News In Tech Reviewed

Omar Gallaga, who covers technology culture for the Austin American-Statesman, says China is combating its own cases of Internet addiction. He also discusses plans by some airlines to offer free WiFi service and previews Beatles Rock Band.

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NOAH ADAMS, host:

And now for more on Web detox and the rest of the week's tech news, I'm joined by Omar Gallaga. He covers technology culture for the Austin American-Statesman. Omar, the first center for Internet addiction in the U.S. - should I be cynical here? Should I be more surprised that A, it's the first of its kind or B, that it's in a massage therapist's country home?

(Soundbite of laughter)

Mr. OMAR GALLAGA (Technology Journalist, Austin American-Statesman): Well, not to get too deep into the location, but I really don't think it's been treated as much of a phenomenon as it has been in other countries like China and South Korea. In China there are several hundred Internet addiction treatment centers. And there was a study, I believe, out of the China Youth Association for Network Development in 2008 claiming that 9.7 percent of Chinese Internet users between 13 and 30 have an Internet addiction. It may be that we're just catching up to this from other countries that are much more Internet dependent, but when you think about things like Facebook and Twitter and World of Warcraft, I mean, these are very persistent things that go 24 hours a day and are constantly updating. And it's easy to see how someone can get really caught up in that and feel like they're going to miss something if they're not online all the time.

So for me, where is that line drawn between what's addiction and what's just, you know, wanting not to miss something and wanting to be constantly connected? I see that quite a lot. But I'm not sure the cure is feeding chickens outside, but we'll see.

ADAMS: Oh, you're cruel.

(Soundbite of laughter)

Mr. GALLAGA: You can feed chickens in World of Warcraft, I think.

(Soundbite of laughter)

ADAMS: Now to the increasingly unfriendly skies. There's always something -airlines charging for anything and everything. Southwest says they're going to charge $10 to let you on the plane a little bit earlier, and you get less in return on many airlines. Several airlines, though, are thinking about free in-flight WiFi service, at least free to begin with.

Mr. GALLAGA: Yeah, that actually could sweeten the deal a bit for the Internet addicted. Several airlines including Delta, United American, Virgin, and Jet Blue - they've all begun offering high-speed wireless Internet on some of their flights and routes. Southwest Airlines says it will offer the service on all flights early next year, and you might not necessarily get all of the Internet that you want. Applications like Skype and other voice-over-IP applications will probably be outlawed because they don't want you jabbering away mid-flight next to your neighbors.

Now, there was a study by the WiFi Alliance in conjunction with Wakefield Research that says that 76 percent of fliers would choose an airline based on the ability of in-flight WiFi, and that 71 percent would opt for a flight with WiFi access over one that serves meals. So you tell me whether that's something that will sell more airline tickets.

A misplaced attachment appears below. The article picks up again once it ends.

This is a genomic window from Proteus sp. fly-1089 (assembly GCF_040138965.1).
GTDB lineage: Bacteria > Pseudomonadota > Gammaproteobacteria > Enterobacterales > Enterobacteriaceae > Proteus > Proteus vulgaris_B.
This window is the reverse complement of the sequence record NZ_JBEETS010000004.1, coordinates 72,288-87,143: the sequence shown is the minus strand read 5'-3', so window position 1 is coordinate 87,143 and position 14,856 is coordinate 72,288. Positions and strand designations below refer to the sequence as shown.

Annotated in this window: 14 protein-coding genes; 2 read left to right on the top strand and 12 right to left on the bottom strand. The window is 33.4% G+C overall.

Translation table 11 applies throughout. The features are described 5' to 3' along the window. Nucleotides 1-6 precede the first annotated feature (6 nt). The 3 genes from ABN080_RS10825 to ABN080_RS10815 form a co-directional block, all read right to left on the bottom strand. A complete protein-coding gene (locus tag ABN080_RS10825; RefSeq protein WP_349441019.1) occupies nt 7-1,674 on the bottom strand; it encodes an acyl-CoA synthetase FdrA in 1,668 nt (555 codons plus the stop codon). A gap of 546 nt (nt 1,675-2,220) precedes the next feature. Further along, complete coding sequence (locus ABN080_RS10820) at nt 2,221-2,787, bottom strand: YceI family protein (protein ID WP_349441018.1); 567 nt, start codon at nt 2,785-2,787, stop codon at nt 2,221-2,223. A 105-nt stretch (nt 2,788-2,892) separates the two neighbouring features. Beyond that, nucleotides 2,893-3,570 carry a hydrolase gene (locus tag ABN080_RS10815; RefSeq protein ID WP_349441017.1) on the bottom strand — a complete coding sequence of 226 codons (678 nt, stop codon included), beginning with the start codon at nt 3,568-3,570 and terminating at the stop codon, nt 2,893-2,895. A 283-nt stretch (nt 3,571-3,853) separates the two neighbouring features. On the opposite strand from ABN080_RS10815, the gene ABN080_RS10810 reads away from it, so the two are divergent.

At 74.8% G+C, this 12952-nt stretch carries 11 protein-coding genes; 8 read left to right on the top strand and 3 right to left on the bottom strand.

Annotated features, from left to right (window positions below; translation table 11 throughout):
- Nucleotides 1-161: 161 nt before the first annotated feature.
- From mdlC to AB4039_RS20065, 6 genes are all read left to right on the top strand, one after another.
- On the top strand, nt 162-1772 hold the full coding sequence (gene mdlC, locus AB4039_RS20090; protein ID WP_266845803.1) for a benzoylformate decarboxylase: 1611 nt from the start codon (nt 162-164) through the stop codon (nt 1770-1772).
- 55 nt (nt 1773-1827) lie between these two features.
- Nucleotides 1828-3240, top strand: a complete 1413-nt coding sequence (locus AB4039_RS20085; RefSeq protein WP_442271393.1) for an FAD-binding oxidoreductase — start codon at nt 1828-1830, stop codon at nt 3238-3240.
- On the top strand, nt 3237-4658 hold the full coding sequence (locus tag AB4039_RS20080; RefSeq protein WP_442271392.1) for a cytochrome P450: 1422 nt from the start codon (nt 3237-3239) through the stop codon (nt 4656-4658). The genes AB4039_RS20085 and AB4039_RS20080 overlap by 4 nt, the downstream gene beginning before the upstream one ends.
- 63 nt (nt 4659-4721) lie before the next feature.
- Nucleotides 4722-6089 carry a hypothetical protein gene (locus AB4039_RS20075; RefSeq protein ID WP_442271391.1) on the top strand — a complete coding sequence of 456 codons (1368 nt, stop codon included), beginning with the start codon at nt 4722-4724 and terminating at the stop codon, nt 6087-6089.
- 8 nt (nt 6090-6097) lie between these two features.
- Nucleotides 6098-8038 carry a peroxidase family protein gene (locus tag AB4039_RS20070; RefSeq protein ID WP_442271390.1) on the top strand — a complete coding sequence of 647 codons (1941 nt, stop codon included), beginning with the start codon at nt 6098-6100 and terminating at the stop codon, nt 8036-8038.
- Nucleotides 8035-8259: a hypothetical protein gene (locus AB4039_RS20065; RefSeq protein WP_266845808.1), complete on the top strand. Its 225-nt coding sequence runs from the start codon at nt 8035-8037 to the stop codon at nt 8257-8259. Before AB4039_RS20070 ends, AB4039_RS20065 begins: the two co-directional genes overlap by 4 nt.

ADAMS: Let's go to music tech now and this is a big week for the Beatles. There is a thing called "The Beatles: Rock Band" that's coming out Wednesday, and you have been playing with that. What's it like?

Mr. GALLAGA: Yeah, "The Beatles: Rock Band" launches on Wednesday, 9-9-09. It'll also be the same day as the major remastered CD sets that are coming out. Now the game is - it's similar to Guitar Hero and Rock Band. It's actually the same people who did the Rock Band games, and it comes with 45 Beatles songs right out of the box. And you can download two more albums' worth of music on launch day, "Abbey Road" and "Sgt. Pepper." And yeah, we have been playing it at my house over the weekend.

(Soundbite of laughter)

My daughter and wife and I hooked it up and did the three-part harmonies which you can do in this game. You can hook up three microphones and do that on the vocals. You know, you've got a drum set and guitar, and it really does combine the whimsy of the Beatles and, you know, the brilliant song catalog with the very polished game play from Harmonix. That's the studio behind the game and the other Rock Band games. So, yeah, if you're a Beatles fan it's going to be a must play, especially if you're into video games at all.

ADAMS: Omar, thank you for catching us up here.

Mr. GALLAGA: Thanks for having me and we will be putting links to all of these stories on the NPR All Tech Considered blog at npr.org/alltech.

ADAMS: Omar Gallaga covers technology culture for the Austin American-Statesman and for All Tech Considered.

(Soundbite of song "Eight Days a Week")

Mr. JOHN LENNON (The Beatles): (Singing) Ooh I need your love babe, guess you know it's true. Hope you need my love babe, just like I need you. Hold me, love me, hold me, love me. I ain't got nothin' but love babe, eight days a week. Love you every day girl, always on my mind. One thing I can say girl, love you all the time...

ADAMS: This is NPR, National Public Radio.

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